Three lessons on women’s leadership from inside an Ursuline convent

Esther Wheelwright, c.1763 (oil on canvas)

Esther Wheelwright, c.1763 (oil on canvas), at the Massachusetts Historical Society, Boston.

Modern and mostly secular folks probably wouldn’t think that religious people might teach us something about politics and leadership.  But there are important lessons about leadership found in my study of a seventeenth- and eighteenth-century religious order over the course of 150 years or so.  After all, Catholic women religious have been electing their leadership democratically for centuries before secular men thought elections might be a good idea for civil society.

These women ran triennial elections for their superior, her assistant, dépositaire (treasurer), scrutaine (overseer of elections), novice mistress, and other lesser offices.  Some Ursulines in my book even engaged in early ratf^(king operations.  It’s true!

I reveal all of the details in my soon-to-be released new book, The Many Captivities of Esther Wheelwright, but just with you, dear readers, I’ll share some of the interesting parallels I found to the challenges facing North American women politicians even today.  Mother Esther (1696-1780) served in most of the elected offices in the Ursuline convent before being elected superior three times in the 1760s, a time of political, religious, and economic crisis in the wake of the British conquest of Quebec in 1759.  Her leadership and entrepreneurial financial management of the order through the 1760s permitted the order’s school and novitiate not only to survive in this uncertain decade, but to expand and thrive before Catholics were guaranteed the right to practice their religion by the Quebec Act of 1774.

How did she do it?  Continue reading

“Pocahontas”: an insult, or an inspiring diplomat and politician?

Elizabeth Warren (D-MA)

Elizabeth Warren (D-MA)

I’ve been meaning to write for weeks about Donald Trump’s nickname for Elizabeth Warren.  As a historian who has written a few books that include some Algonquian (Eastern woodlands Indian) history, and a lot of women’s history, it’s been on my mind.

But first, a little background:  last month, Trump started calling her Pocahontas, intending to smear her for once checking a box on an employment form claiming Native American ancestry:  Continue reading

Wikipedia in the classroom: check out these new bios of early American women!

womanwriting

A Woman Writing a Letter (1680), by Frans van Mieris (1635-1681)

UPDATED 12:30 p.m. MDT, with details from my syllabus below the original post.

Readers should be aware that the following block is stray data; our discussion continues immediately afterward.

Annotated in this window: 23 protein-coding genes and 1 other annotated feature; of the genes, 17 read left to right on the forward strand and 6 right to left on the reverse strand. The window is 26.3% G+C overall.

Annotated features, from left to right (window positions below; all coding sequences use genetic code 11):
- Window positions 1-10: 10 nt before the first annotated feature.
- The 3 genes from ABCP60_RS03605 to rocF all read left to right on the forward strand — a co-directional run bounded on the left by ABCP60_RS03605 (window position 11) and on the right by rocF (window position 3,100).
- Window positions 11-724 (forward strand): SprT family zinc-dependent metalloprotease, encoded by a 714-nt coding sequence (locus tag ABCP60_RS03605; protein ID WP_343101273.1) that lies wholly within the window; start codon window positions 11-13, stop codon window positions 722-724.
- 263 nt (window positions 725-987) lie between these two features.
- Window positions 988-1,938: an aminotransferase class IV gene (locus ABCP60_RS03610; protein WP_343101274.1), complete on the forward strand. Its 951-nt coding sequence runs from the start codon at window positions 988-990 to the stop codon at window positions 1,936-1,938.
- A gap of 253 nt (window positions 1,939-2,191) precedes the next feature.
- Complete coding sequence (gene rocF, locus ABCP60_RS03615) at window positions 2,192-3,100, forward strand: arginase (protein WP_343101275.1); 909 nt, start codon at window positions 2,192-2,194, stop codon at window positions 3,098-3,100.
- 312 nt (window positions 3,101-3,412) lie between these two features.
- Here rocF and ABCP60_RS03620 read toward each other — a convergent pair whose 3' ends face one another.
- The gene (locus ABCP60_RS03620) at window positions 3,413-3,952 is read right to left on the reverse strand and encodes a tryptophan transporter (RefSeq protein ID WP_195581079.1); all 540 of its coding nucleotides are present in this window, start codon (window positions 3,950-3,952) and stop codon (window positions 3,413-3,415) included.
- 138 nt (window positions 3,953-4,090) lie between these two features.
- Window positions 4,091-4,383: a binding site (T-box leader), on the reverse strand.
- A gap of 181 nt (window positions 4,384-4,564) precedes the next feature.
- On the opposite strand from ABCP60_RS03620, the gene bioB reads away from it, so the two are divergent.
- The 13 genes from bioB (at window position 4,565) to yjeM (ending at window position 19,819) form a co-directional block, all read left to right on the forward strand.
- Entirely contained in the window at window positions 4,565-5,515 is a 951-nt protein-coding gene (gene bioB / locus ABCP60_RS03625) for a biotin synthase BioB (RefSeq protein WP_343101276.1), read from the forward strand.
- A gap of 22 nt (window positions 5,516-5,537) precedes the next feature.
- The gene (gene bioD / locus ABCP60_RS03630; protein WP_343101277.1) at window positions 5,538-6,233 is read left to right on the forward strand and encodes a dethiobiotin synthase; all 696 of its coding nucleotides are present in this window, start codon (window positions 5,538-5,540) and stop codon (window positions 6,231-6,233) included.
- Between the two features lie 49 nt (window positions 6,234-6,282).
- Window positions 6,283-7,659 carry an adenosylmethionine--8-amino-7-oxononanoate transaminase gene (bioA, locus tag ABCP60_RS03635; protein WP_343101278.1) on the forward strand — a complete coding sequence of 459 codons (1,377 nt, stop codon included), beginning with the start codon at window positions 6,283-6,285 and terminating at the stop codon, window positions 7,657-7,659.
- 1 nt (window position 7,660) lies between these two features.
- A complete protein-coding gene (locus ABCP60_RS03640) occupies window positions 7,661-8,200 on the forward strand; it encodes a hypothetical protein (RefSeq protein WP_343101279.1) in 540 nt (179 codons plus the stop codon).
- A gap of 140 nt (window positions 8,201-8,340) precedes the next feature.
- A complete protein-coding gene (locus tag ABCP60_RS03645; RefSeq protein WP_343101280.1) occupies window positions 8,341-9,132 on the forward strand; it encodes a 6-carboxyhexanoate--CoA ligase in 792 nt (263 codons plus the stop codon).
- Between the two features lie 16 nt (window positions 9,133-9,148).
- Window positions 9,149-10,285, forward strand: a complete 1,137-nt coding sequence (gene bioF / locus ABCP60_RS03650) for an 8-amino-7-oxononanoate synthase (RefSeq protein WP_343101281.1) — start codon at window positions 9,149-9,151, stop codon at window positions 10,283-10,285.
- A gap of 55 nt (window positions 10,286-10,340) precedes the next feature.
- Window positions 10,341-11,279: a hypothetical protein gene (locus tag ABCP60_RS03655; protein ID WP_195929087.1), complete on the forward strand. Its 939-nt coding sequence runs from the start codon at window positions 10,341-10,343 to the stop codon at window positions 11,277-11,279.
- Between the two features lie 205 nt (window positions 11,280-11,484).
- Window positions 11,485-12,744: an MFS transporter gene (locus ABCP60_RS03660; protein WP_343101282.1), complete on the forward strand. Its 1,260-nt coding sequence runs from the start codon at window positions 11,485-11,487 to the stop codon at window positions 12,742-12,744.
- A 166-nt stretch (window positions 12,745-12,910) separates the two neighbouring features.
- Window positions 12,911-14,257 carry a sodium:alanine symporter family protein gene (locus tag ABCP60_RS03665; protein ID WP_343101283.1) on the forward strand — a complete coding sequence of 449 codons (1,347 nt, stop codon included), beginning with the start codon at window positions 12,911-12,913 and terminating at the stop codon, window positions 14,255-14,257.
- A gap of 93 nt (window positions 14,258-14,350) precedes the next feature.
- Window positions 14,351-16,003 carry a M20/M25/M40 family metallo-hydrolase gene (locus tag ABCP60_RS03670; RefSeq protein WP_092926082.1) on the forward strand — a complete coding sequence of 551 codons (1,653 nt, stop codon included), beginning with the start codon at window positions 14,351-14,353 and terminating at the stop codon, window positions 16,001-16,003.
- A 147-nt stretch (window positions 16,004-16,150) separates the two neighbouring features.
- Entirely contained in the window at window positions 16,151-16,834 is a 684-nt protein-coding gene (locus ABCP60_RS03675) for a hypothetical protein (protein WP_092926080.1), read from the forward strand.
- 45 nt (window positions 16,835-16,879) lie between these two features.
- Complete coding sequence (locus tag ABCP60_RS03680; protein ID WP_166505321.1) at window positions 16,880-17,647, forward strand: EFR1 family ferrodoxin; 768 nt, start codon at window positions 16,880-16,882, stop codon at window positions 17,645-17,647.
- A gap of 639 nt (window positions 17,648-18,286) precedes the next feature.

I’m now going to do something I hardly ever do:  I’m going to tell you about something my students have done.  I can’t restrain myself!  I’m so proud of my women’s history students this semester.  Six of them have written biographies of previously unrepresented or under-represented women in early American history, and they’re now published on English-language Wikipedia.  Check them out:

Inés de Bobadilla (ca. 1505-43; first woman governor of Cuba)

Alice Clifton (ca. 1772 – unknown; as an enslaved teenager, she was a defendant in infanticide trial in 1787)

Rebecca Dickinson (1738-1815; American tailor and seamstress in Hadley, Mass.)

Elizabeth Hanson, captive of Native Americans (1684-1737; former Wabanaki captive from Dover, N.H. and the author of God’s Mercy Surmounting Man’s Cruelty, 1728)

Sarah Osborn (1714-96; Evangelical Protestant writer in Newport, R.I. and author of Memoirs of the life of Mrs. Sarah Osborn.)

Rachel of Kittery, Maine (d. 1695; enslaved woman murdered by her master whose case set a legal precedent in New England)

Continue reading

Chronology, “coverage,” and other pointless wastes of time for historians.

I’m not a traditional historian. I don’t give a fig about chronology except (maybe) in my “first half” (1492-1877) of the U.S. History survey class, and I never care about “coverage.” Maybe it’s my short attention span, but I go for books and ideas that intrigue me rather than the idea that I need to “cover” certain decades or themes in my classes.  The only kind of coverage I ever worry about is ensuring that my students are reading, hearing, and talking about as many different Americans as possible.  I try to ensure that we are reading and talking about women and men alike, and Americans of all classes and ethnic backgrounds.